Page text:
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Epidemiologic Notes and Reports Penicillinase-producing Neisseria gonorrhoeae--Los Angeles

An intensified prevention program has controlled the first outbreak of penicillinase-producing Neisseria gonorrhoeae (PPNG) infections in a major U.S. metropolitan area. The outbreak in Los Angeles County, California, was initially identified in August 1980 and reached an average of 50 cases per month through March 1981 (Figure 1). Most cases were reported in residents of the central-southwestern part of the county, where rates of reported cases of non-PPNG gonococcal infection have historically been the highest.

In March 1981, the County of Los Angeles Department of Health Services implemented an expanded prevention program with special emphasis in those health districts reporting the greatest numbers of PPNG cases. The strategy included: 1) using spectinomycin as initial treatment for all patients (in health districts reporting the greatest number of PPNG cases) who had or were suspected of having uncomplicated gonococcal urethritis or cervicitis; 2) testing all N. gonorrhoeae isolates for B-lactamase production; 3) referring all identified sexual partners of patients with PPNG for prompt examination and treatment; 4) culturing high-risk groups, particularly prostitutes, for N. gonorrhoeae; 5) publicizing the outbreak through the media, targeting educational programs for high-risk groups, and educating health care providers through medical alerts, letters, and seminars.

Between March and December 1981, more than 16,000 doses of spectinomycin were administered. At least 19,520 N. gonorrhoeae isolates were tested for B-lactamase production. Contact interviews and reinterviews of persons with PPNG resulted in the examination of 924 sexual partners and other suspects. In addition, 8,147 persons were cultured at a county jail (where persons arrested for prostitution are usually sent). Public health personnel spent an estimated 14,700 person-hours on this effort during the first 10 months (March-December 1981).

All these prevention activities were designed to improve the timeliness of the appropriate treatment given to persons with PPNG. The average interval between the infected patient's first visit to a health care facility and the administration of spectinomycin or other appropriate therapy, was reduced from 8.5 days (January-February 1981) to 3.3 days (March-December 1981).

During the first 4 months of the intervention program (April-July 1981), the average number of cases reported monthly remained stable. Thereafter, cases decreased and leveled off through 1982 and into 1983, averaging less than 15 cases reported monthly from October 1981 through March 1983. From October 1981 through December 1982, the proportion of all cases attributed to persons returning to Los Angeles from high-incidence PPNG areas increased from less than 5% to approximately 40% (Figure 1). All six patients reported in March 1983 had either histories of foreign travel or exposures to partners with histories of foreign travel or residence. Reported by S Sidhu, MD, Venereal Disease Control Program, County of Los Angeles; R Barnes, PhD, Public Health Laboratories, County of Los Angeles Dept of Health Svcs; Venereal Disease Control Div, Center for Prevention Svcs, CDC.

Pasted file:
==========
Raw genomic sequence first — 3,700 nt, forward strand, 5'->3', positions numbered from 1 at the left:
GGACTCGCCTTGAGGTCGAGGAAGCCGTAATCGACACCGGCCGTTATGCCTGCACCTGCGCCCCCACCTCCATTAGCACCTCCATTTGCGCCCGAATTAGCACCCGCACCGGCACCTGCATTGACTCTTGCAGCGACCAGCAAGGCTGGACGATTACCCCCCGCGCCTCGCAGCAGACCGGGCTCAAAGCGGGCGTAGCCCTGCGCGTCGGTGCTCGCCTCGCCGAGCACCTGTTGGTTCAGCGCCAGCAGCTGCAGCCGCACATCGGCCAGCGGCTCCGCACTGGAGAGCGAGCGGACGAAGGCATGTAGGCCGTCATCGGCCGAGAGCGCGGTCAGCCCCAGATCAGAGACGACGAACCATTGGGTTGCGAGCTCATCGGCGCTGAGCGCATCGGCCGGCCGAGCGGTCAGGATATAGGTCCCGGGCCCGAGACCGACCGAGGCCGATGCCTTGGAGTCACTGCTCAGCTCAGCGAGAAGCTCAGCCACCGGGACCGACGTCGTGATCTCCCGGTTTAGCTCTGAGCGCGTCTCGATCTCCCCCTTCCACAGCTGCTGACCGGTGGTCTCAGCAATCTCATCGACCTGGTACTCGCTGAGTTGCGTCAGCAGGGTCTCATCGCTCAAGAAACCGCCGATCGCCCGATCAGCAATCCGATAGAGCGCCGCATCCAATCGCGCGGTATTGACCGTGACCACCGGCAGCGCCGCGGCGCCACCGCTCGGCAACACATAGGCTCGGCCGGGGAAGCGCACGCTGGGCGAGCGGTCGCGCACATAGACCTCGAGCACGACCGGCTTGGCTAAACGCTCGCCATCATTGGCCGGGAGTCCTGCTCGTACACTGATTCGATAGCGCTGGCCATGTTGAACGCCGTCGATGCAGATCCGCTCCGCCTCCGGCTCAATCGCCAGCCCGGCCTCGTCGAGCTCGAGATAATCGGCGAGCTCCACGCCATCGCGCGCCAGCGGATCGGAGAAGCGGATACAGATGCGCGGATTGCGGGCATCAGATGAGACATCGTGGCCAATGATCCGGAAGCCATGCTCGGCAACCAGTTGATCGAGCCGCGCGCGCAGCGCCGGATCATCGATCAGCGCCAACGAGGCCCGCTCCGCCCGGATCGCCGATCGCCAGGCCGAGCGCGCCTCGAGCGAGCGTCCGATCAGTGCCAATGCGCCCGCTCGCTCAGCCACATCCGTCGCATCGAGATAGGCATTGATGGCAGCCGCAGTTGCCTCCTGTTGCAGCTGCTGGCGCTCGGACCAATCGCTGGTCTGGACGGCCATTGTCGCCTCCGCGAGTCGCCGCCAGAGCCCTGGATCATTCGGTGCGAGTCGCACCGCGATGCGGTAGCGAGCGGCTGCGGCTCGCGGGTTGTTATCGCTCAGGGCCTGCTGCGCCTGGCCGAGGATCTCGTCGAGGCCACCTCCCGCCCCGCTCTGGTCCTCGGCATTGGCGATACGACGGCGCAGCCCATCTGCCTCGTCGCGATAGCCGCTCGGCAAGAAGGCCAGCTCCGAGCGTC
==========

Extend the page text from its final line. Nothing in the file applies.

Editorial Note

Editorial Note: The control of PPNG infections in Los Angeles and the virtual end of endemic transmission are attributable to the comprehensive control effort, including targeted use of spectinomycin therapy, laboratory surveillance, testing and treating sexual partners, screening and educating high-risk populations, and educating high-risk community and professional groups. These measures appreciably reduced the time that the average patient remained able to transmit the disease. However, cases continue to be imported into Los Angeles, and high-quality surveillance and appropriate control measures are being maintained to ensure that endemic transmission does not occur.

In many other areas of the United States, the incidence of PPNG infection is increasing. For the entire United States, 3,424 cases were reported during the first 9 months of 1982, an increase of 1,491 cases (77%) over the same period in 1981. Sustained, endemic transmission continues in New York City and Florida. For the first 9 months of 1982, these areas accounted for 47% of all U.S. cases (1); comprehensive control efforts in these areas are being directed toward eliminating endemic disease.

Control of the spread of PPNG in other areas is threatened by the pressure of continued importation. During 1981, 27% of all cases reported by areas other than Los Angeles, Florida, and New York City were in persons returning from high-incidence PPNG areas overseas (1). For these locations, CDC continues to recommend timely and appropriate therapy for the maximum number of infected persons. This prevention strategy includes: 1) using spectinomycin, 2 g intramuscularly, for confirmed cases, sexual partners of persons with confirmed cases, and persons with suspected gonococcal infections who have returned from high-incidence PPNG areas; 2) prompt referral and treatment of sexual partners; 3) testing all gonococcal isolates for B-lactamase production; and 4) screening high-risk persons for gonococcal infections (2,3,4).


  1. CDC. Penicillinase-producing Neisseria gonorrhoeae surveillance. Atlanta: Venereal Disease Control Division, Center for Prevention Services, CDC, 1981-1982.

  2. CDC. Penicillinase-producing Neisseria gonorrhoeae--New Mexico, California. MMWR 1980;29(32):381-2.

  3. Jaffe HW, Biddle JW, Johnson SR, Wiesner PJ. Infections due to penicillinase-producing Neisseria gonorrhoeae in the United States: 1976-1980. J Infect Dis 1981;144(2):191-7.

  4. CDC. Global distribution of penicillinase-producing Neisseria gonorrhoeae (PPNG). MMWR 1982;31(1-2):1-3.

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